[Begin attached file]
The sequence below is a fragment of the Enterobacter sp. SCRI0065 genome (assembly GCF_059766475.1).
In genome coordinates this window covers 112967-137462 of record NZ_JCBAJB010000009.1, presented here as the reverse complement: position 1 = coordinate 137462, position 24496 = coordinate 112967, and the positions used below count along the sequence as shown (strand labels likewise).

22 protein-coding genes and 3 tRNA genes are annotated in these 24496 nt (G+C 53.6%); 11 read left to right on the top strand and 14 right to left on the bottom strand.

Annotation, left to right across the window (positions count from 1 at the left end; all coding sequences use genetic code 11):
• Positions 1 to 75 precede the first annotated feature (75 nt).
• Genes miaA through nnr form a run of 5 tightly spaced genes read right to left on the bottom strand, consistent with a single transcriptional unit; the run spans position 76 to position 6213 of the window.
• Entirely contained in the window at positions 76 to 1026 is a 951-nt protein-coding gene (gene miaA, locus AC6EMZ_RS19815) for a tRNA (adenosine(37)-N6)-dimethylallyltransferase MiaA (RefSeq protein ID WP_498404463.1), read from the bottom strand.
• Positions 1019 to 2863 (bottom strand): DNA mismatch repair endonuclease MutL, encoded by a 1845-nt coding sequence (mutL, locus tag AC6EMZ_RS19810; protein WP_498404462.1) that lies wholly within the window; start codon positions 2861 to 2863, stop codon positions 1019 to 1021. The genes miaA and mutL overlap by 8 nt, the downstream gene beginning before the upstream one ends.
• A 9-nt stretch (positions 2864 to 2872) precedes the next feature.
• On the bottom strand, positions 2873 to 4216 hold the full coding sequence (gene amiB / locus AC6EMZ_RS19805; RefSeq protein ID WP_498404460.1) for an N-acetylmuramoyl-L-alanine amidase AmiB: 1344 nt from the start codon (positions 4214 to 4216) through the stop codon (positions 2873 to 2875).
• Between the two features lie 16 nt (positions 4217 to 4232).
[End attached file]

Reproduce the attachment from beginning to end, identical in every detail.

The sequence below is a fragment of the Enterobacter sp. SCRI0065 genome (assembly GCF_059766475.1).
In genome coordinates this window covers 112967-137462 of record NZ_JCBAJB010000009.1, presented here as the reverse complement: position 1 = coordinate 137462, position 24496 = coordinate 112967, and the positions used below count along the sequence as shown (strand labels likewise).

22 protein-coding genes and 3 tRNA genes are annotated in these 24496 nt (G+C 53.6%); 11 read left to right on the top strand and 14 right to left on the bottom strand.

Annotation, left to right across the window (positions count from 1 at the left end; all coding sequences use genetic code 11):
• Positions 1 to 75 precede the first annotated feature (75 nt).
• Genes miaA through nnr form a run of 5 tightly spaced genes read right to left on the bottom strand, consistent with a single transcriptional unit; the run spans position 76 to position 6213 of the window.
• Entirely contained in the window at positions 76 to 1026 is a 951-nt protein-coding gene (gene miaA, locus AC6EMZ_RS19815) for a tRNA (adenosine(37)-N6)-dimethylallyltransferase MiaA (RefSeq protein ID WP_498404463.1), read from the bottom strand.
• Positions 1019 to 2863 (bottom strand): DNA mismatch repair endonuclease MutL, encoded by a 1845-nt coding sequence (mutL, locus tag AC6EMZ_RS19810; protein WP_498404462.1) that lies wholly within the window; start codon positions 2861 to 2863, stop codon positions 1019 to 1021. The genes miaA and mutL overlap by 8 nt, the downstream gene beginning before the upstream one ends.
• A 9-nt stretch (positions 2864 to 2872) precedes the next feature.
• On the bottom strand, positions 2873 to 4216 hold the full coding sequence (gene amiB / locus AC6EMZ_RS19805; RefSeq protein ID WP_498404460.1) for an N-acetylmuramoyl-L-alanine amidase AmiB: 1344 nt from the start codon (positions 4214 to 4216) through the stop codon (positions 2873 to 2875).
• Between the two features lie 16 nt (positions 4217 to 4232).